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Sökning: WFRF:(Goltzman David) > (2019)

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1.
  • Morris, John A, et al. (författare)
  • An atlas of genetic influences on osteoporosis in humans and mice.
  • 2019
  • Ingår i: Nature genetics. - 1546-1718. ; 51, s. 258-266
  • Tidskriftsartikel (refereegranskat)abstract
    • Osteoporosis is a common aging-related disease diagnosed primarily using bone mineral density (BMD). We assessed genetic determinants of BMD as estimated by heel quantitative ultrasound in 426,824 individuals, identifying 518 genome-wide significant loci (301 novel), explaining 20% of its variance. We identified 13 bone fracture loci, all associated with estimated BMD (eBMD), in ~1.2 million individuals. We then identified target genes enriched for genes known to influence bone density and strength (maximum odds ratio (OR) = 58, P = 1 × 10-75) from cell-specific features, including chromatin conformation and accessible chromatin sites. We next performed rapid-throughput skeletal phenotyping of 126 knockout mice with disruptions in predicted target genes and found an increased abnormal skeletal phenotype frequency compared to 526 unselected lines (P < 0.0001). In-depth analysis of one gene, DAAM2, showed a disproportionate decrease in bone strength relative to mineralization. This genetic atlas provides evidence linking associated SNPs to causal genes, offers new insight into osteoporosis pathophysiology, and highlights opportunities for drug development.
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2.
  • Samelson, Elizabeth J, et al. (författare)
  • Cortical and trabecular bone microarchitecture as an independent predictor of incident fracture risk in older women and men in the Bone Microarchitecture International Consortium (BoMIC): a prospective study.
  • 2019
  • Ingår i: The lancet. Diabetes & endocrinology. - 2213-8595. ; 7:1, s. 34-43
  • Tidskriftsartikel (refereegranskat)abstract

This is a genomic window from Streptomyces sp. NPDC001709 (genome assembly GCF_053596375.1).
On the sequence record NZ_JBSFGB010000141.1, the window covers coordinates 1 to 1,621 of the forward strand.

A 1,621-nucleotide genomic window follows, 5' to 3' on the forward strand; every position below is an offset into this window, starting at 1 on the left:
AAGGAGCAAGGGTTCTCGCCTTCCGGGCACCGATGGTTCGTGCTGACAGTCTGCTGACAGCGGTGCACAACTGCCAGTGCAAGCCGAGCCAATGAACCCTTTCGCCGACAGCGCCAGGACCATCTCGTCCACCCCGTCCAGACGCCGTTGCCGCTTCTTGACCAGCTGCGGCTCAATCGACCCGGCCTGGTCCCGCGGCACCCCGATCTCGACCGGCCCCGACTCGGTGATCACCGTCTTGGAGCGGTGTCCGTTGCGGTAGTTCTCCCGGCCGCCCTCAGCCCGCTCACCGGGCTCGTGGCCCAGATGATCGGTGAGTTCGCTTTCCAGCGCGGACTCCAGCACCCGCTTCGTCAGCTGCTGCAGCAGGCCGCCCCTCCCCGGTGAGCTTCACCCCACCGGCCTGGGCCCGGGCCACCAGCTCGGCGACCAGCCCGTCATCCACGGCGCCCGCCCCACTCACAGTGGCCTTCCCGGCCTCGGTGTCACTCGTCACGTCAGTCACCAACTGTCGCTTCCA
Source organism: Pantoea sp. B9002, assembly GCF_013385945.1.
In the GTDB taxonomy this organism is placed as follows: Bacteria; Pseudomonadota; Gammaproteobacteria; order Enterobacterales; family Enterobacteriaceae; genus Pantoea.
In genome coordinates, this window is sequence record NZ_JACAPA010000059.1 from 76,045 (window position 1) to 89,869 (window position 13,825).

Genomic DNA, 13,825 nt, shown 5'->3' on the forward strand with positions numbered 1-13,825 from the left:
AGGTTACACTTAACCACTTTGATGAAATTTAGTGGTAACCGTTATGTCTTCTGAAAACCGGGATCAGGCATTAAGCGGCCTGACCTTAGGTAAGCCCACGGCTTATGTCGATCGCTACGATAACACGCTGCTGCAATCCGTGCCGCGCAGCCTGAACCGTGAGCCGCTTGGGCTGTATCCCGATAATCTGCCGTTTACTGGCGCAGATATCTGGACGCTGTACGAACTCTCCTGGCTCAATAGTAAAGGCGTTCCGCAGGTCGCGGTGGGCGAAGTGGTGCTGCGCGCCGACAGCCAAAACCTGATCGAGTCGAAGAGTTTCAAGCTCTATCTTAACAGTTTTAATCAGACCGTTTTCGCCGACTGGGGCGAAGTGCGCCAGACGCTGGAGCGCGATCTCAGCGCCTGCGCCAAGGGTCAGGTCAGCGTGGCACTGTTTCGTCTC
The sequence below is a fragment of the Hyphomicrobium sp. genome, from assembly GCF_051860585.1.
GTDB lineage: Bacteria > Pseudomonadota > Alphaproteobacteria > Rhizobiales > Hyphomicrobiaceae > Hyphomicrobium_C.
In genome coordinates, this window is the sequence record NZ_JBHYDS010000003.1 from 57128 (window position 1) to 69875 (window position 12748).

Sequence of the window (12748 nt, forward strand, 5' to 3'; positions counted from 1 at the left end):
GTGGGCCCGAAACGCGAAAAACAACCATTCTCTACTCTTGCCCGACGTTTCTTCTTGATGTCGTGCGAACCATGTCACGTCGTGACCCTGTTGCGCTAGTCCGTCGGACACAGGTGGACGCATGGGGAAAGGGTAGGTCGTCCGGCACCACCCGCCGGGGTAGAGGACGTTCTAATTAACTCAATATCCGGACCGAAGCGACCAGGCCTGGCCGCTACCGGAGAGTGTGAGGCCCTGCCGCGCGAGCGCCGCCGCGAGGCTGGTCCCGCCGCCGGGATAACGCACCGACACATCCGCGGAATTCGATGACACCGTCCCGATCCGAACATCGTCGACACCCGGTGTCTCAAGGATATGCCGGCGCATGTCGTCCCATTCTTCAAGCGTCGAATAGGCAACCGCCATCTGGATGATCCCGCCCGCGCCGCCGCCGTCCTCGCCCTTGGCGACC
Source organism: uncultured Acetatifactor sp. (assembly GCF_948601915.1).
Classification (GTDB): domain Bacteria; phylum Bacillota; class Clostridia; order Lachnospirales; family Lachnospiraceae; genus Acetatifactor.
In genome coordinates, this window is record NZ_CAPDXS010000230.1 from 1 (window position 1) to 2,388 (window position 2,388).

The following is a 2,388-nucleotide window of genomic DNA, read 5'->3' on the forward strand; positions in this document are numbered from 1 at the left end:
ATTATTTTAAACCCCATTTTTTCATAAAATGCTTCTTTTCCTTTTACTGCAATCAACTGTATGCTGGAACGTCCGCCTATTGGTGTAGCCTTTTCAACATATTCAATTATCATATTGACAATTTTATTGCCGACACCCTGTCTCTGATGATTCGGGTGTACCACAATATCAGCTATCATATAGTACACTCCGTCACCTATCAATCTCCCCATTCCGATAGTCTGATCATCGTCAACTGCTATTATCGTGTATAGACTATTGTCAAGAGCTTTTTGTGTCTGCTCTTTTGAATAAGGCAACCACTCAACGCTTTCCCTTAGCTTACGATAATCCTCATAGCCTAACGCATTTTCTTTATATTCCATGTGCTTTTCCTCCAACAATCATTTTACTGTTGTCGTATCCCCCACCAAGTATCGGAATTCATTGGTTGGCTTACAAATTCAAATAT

• Although areal bone mineral density (aBMD) assessed by dual-energy x-ray absorptiometry (DXA) is the clinical standard for determining fracture risk, most older adults who sustain a fracture have T scores greater than -2·5 and thus do not meet the clinical criteria for osteoporosis. Importantly, bone fragility is due to low BMD and deterioration in bone structure. We assessed whether indices of high-resolution peripheral quantitative CT (HR-pQCT) were associated with fracture risk independently of femoral neck aBMD and the Fracture Risk Assessment Tool (FRAX) score.We assessed participants in eight cohorts from the USA (Framingham, Mayo Clinic), France (QUALYOR, STRAMBO, OFELY), Switzerland (GERICO), Canada (CaMos), and Sweden (MrOS). We used Cox proportional hazard ratios (HRs) to estimate the association between HR-pQCT bone indices (per 1 SD of deficit) and incident fracture, adjusting for age, sex, height, weight, and cohort, and then additionally for femoral neck DXA aBMD or FRAX.7254 individuals (66% women and 34% men) were assessed. Mean baseline age was 69 years (SD 9, range 40-96). Over a mean follow-up of 4·63 years (SD 2·41) years, 765 (11%) participants had incident fractures, of whom 633 (86%) had femoral neck T scores greater than -2·5. After adjustment for age, sex, cohort, height, and weight, peripheral skeleton failure load had the greatest association with risk of fracture: tibia HR 2·40 (95% CI 1·98-2·91) and radius 2·13 (1·77-2·56) per 1 SD decrease. HRs for other bone indices ranged from 1·12 (95% CI 1·03-1·23) per 1 SD increase in tibia cortical porosity to 1·58 (1·45-1·72) per 1 SD decrease in radius trabecular volumetric bone density. After further adjustment for femoral neck aBMD or FRAX score, the associations were reduced but remained significant for most bone parameters. A model including cortical volumetric bone density, trabecular number, and trabecular thickness at the distal radius and a model including these indices plus cortical area at the tibia were the best predictors of fracture.HR-pQCT indices and failure load improved prediction of fracture beyond femoral neck aBMD or FRAX scores alone. Our findings from a large international cohort of men and women support previous reports that deficits in trabecular and cortical bone density and structure independently contribute to fracture risk. These measurements and morphological assessment of the peripheral skeleton might improve identification of people at the highest risk of fracture.National Institutes of Health National Institute of Arthritis Musculoskeletal and Skin Diseases.
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